Parkland teens and other survivors react to the latest shooting. America, take note.

It's happened again. Another American community is reeling after another mass school shooting.

Events are still developing at Santa Fe High School in Texas, where on Friday, May 18, 2018, an estimated 10 people died in a mass shooting.

It is reportedly the 22nd school shooting in America in 2018 so far.


The reactions have been swift and to the point: This needs to stop.

When one Santa Fe High School student was asked if she thought a school shooting would never happen to her in her life, her blunt and painfully honest response summed up the personal and collective mood right now: "No. It's been happening everywhere. I've always felt it would eventually happen here, too."

One particularly haunting image shows Santa Fe High School students supporting the March for Our Lives rallies just 28 days before their own school would become a target.

As Rep. Ted Lieu (D-California) powerfully wrote on Twitter, "There is nothing wrong about praying for victims & first responders at the school shooting at Santa Fe High School in Texas. We should pray for them. But there is something very wrong if that is all you do."

That sentiment has been echoed across social media with political leaders, celebrities, activists, and more advocating for common sense action on gun violence even as they process their collective grief in real time.

As they've done since surviving their own tragedy, Parkland teens turned activists voiced their support.

Senior Sarah Chadwick put herself out there before her more than 300,000 followers, offering to connect directly with Santa Fe students:

Cameron Kasky was more direct, laying out the stakes for those still organizing for meaningful gun safety reforms.

Grieve, but don't wait for change.

The epidemic of gun violence in America is all-too-common political talking point. But since February when Parkland students added badges like "leaders" and "activists" to the label of "survivor" and thousands of teenagers like them have stepped up to lead, the push for commonsense gun legislation has never been stronger.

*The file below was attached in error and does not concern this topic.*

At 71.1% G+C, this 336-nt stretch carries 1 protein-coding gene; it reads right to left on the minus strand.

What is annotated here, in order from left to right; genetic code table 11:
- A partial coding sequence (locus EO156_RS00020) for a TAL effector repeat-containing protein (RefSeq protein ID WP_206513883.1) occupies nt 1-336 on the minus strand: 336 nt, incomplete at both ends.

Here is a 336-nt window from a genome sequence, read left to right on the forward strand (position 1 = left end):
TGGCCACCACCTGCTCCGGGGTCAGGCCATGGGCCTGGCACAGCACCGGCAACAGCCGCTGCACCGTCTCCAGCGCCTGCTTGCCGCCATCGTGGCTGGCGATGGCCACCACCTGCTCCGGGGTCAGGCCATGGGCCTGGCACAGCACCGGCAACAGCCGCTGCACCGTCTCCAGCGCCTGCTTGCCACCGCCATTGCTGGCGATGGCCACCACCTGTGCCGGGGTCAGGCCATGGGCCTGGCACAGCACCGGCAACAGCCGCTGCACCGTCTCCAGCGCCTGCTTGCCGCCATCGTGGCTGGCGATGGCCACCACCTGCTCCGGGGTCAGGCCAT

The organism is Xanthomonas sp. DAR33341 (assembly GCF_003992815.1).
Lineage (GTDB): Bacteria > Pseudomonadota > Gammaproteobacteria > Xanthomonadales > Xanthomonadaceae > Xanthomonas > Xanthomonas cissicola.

To support them and to join their fight to end school shootings like the one at Santa Fe High, here's what you can do right now:

  • To support March for Our Lives or get involved directly, you can visit the organization's website, or text FIGHT to 50409.
  • EveryTown for Gun Safety is also working to promote common sense gun safety measures in Congress and boasts more than 4 million members in its ranks. You text ACT to 644-33 to get involved or check them out here.
Photo by Anna Shvets from Pexels
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Increasingly customers are looking for more conscious shopping options. According to a Nielsen survey in 2018, nearly half (48%) of U.S. consumers say they would definitely or probably change their consumption habits to reduce their impact on the environment.

But while many consumers are interested in spending their money on products that are more sustainable, few actually follow through. An article in the 2019 issue of Harvard Business Review revealed that 65% of consumers said they want to buy purpose-driven brands that advocate sustainability, but only about 26% actually do so. It's unclear where this intention gap comes from, but thankfully it's getting more convenient to shop sustainably from many of the retailers you already support.

Amazon recently introduced Climate Pledge Friendly, "a new program to help make it easy for customers to discover and shop for more sustainable products." When you're browsing Amazon, a Climate Pledge Friendly label will appear on more than 45,000 products to signify they have one or more different sustainability certifications which "help preserve the natural world, reducing the carbon footprint of shipments to customers," according to the online retailer.

Amazon

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Dear President-elect Biden,

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Upworthy and P&G Good Everyday wanted to help keep kindness going strong, so they partnered up to create the Lead with Love Fund. The fund awards do-gooders in communities around the country with grants to help them continue on with their unique missions. Hundreds of nominations came pouring in and five winners were selected based on three criteria: the impact of action, uniqueness, and "Upworthy-ness" of their story.

Here's a look at the five winners:

Edith Ornelas, co-creator of Mariposas Collective in Memphis, Tenn.

Edith Ornelas has a deep-rooted connection to the asylum-seeking immigrant families she brings food and supplies to families in Memphis, Tenn. She was born in Jalisco, Mexico, and immigrated to the United States when she was 7 years old with her parents and sister. Edith grew up in Chicago, then moved to Memphis in 2016, where she quickly realized how few community programs existed for immigrants. Two years later, she helped create Mariposas Collective, which initially aimed to help families who had just been released from detention centers and were seeking asylum. The collective started out small but has since grown to approximately 400 volunteers.